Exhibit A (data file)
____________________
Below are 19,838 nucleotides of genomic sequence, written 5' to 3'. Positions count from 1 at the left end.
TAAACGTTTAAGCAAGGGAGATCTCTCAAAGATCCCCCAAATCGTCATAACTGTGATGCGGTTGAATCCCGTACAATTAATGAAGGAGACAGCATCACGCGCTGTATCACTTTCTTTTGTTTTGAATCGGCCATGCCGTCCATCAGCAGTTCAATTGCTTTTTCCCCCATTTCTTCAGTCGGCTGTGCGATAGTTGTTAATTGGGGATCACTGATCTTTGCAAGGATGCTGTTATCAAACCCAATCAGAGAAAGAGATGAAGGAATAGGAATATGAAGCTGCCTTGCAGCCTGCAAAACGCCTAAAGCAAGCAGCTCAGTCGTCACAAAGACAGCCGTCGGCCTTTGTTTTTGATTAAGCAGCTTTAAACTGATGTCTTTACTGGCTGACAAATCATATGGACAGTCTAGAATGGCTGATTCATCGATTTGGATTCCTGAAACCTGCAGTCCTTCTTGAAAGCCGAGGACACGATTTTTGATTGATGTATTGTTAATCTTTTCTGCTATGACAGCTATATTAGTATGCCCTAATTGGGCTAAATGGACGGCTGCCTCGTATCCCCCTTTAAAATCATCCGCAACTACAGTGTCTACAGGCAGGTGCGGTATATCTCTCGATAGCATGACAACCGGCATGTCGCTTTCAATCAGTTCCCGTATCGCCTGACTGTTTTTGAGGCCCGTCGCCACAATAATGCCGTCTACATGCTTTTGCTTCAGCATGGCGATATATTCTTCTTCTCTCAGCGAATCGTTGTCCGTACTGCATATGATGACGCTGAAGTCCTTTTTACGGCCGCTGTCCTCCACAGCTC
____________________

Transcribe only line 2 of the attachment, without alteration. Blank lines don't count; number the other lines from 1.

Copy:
TAAACGTTTAAGCAAGGGAGATCTCTCAAAGATCCCCCAAATCGTCATAACTGTGATGCGGTTGAATCCCGTACAATTAATGAAGGAGACAGCATCACGCGCTGTATCACTTTCTTTTGTTTTGAATCGGCCATGCCGTCCATCAGCAGTTCAATTGCTTTTTCCCCCATTTCTTCAGTCGGCTGTGCGATAGTTGTTAATTGGGGATCACTGATCTTTGCAAGGATGCTGTTATCAAACCCAATCAGAGAAAGAGATGAAGGAATAGGAATATGAAGCTGCCTTGCAGCCTGCAAAACGCCTAAAGCAAGCAGCTCAGTCGTCACAAAGACAGCCGTCGGCCTTTGTTTTTGATTAAGCAGCTTTAAACTGATGTCTTTACTGGCTGACAAATCATATGGACAGTCTAGAATGGCTGATTCATCGATTTGGATTCCTGAAACCTGCAGTCCTTCTTGAAAGCCGAGGACACGATTTTTGATTGATGTATTGTTAATCTTTTCTGCTATGACAGCTATATTAGTATGCCCTAATTGGGCTAAATGGACGGCTGCCTCGTATCCCCCTTTAAAATCATCCGCAACTACAGTGTCTACAGGCAGGTGCGGTATATCTCTCGATAGCATGACAACCGGCATGTCGCTTTCAATCAGTTCCCGTATCGCCTGACTGTTTTTGAGGCCCGTCGCCACAATAATGCCGTCTACATGCTTTTGCTTCAGCATGGCGATATATTCTTCTTCTCTCAGCGAATCGTTGTCCGTACTGCATATGATGACGCTGAAGTCCTTTTTACGGCCGCTGTCCTCCACAGCTC